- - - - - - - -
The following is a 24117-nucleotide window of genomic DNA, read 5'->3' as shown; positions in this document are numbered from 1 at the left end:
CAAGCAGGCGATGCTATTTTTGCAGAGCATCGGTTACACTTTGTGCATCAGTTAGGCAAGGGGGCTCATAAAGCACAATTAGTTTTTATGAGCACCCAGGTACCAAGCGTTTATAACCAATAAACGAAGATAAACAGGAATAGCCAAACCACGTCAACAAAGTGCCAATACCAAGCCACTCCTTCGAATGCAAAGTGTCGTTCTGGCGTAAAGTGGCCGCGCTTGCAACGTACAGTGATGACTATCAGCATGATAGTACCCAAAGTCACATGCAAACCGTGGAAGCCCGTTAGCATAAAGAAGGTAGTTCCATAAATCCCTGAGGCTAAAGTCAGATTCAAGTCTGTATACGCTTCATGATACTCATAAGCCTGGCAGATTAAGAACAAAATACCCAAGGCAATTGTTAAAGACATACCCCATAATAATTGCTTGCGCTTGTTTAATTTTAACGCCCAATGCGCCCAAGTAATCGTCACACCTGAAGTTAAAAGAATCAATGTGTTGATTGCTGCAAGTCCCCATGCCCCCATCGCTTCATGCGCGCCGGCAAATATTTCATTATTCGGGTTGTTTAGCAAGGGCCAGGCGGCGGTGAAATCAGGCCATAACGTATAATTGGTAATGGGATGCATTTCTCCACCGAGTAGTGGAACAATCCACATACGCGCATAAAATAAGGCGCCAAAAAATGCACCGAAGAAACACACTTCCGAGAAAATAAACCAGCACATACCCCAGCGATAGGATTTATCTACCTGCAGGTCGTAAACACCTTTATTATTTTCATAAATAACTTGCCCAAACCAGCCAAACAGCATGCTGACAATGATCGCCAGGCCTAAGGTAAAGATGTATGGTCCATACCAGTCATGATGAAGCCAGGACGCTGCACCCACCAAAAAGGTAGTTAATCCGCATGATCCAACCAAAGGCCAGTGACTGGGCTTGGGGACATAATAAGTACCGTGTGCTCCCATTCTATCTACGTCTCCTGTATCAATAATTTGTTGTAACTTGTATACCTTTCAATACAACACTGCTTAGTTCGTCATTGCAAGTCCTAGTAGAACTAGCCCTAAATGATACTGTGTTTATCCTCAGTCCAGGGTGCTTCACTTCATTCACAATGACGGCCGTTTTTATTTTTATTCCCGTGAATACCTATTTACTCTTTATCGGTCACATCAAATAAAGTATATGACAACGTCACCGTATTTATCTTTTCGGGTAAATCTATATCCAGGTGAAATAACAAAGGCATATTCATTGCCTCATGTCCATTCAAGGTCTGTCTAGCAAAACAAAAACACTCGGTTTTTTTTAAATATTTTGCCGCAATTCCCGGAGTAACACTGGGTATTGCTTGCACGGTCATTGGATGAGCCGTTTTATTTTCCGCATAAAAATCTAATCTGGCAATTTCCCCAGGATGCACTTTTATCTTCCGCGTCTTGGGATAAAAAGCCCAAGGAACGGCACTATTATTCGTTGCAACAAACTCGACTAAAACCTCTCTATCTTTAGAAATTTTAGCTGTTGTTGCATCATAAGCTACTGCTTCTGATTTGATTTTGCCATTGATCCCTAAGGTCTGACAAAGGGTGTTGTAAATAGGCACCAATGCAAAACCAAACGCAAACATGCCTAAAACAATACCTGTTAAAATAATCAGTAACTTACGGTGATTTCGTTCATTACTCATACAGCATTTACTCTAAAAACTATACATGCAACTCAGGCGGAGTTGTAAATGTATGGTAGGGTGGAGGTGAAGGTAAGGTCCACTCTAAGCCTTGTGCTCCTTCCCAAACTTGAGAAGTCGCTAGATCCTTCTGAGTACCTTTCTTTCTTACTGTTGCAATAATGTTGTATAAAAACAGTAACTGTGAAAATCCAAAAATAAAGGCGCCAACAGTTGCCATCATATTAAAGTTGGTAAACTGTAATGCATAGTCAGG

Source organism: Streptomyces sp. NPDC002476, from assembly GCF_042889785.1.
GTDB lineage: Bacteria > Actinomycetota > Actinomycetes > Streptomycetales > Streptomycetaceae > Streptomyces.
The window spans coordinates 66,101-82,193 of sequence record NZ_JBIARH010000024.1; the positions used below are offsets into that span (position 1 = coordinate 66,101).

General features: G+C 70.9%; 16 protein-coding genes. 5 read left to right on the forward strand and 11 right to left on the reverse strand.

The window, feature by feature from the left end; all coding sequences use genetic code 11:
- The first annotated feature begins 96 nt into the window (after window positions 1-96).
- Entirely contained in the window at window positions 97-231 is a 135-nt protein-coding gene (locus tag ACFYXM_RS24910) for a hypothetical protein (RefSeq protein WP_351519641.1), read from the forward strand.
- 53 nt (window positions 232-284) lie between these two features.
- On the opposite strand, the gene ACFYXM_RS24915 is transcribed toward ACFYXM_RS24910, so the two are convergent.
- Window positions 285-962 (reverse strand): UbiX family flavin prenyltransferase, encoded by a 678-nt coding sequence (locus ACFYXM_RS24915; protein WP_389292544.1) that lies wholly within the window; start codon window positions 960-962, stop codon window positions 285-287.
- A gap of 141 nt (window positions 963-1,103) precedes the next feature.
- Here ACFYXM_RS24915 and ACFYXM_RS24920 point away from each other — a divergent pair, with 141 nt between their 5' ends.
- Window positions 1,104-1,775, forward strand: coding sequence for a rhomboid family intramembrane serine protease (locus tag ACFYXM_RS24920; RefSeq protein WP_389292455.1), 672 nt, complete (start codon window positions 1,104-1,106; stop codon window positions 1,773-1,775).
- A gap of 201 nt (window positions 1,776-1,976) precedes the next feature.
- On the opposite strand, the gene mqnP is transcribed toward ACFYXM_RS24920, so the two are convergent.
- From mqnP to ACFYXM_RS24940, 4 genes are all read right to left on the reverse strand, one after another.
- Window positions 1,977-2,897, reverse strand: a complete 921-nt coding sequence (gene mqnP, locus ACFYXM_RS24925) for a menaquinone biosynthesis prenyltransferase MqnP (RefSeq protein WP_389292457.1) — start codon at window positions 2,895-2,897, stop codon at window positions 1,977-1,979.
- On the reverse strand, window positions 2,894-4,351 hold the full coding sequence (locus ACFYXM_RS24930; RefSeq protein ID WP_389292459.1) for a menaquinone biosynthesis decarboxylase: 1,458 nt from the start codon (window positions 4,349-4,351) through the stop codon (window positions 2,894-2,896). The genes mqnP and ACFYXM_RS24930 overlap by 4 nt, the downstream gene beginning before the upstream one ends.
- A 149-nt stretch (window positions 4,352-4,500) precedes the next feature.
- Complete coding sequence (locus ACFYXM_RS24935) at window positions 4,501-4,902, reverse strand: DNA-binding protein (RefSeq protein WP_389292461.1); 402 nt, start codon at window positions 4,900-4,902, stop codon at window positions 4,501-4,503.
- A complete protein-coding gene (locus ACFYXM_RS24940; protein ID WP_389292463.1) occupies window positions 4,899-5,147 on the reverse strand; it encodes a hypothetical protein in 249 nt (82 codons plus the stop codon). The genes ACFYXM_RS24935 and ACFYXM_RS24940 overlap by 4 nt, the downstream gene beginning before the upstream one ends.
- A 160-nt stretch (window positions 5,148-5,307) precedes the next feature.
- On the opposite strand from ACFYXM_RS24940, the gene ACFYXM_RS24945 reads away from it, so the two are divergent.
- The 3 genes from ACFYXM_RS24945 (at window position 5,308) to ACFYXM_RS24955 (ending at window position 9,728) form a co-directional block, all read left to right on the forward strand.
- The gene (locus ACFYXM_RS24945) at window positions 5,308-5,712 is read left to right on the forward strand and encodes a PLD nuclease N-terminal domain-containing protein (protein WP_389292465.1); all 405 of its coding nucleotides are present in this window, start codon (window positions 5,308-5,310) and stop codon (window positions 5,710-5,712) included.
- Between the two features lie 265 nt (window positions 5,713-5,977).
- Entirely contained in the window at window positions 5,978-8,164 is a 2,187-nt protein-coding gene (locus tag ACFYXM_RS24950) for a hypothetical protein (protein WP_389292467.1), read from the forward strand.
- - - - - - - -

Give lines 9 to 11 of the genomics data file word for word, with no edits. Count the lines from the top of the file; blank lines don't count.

- Entirely contained in the window at window positions 97-231 is a 135-nt protein-coding gene (locus tag ACFYXM_RS24910) for a hypothetical protein (RefSeq protein WP_351519641.1), read from the forward strand.
- 53 nt (window positions 232-284) lie between these two features.
- On the opposite strand, the gene ACFYXM_RS24915 is transcribed toward ACFYXM_RS24910, so the two are convergent.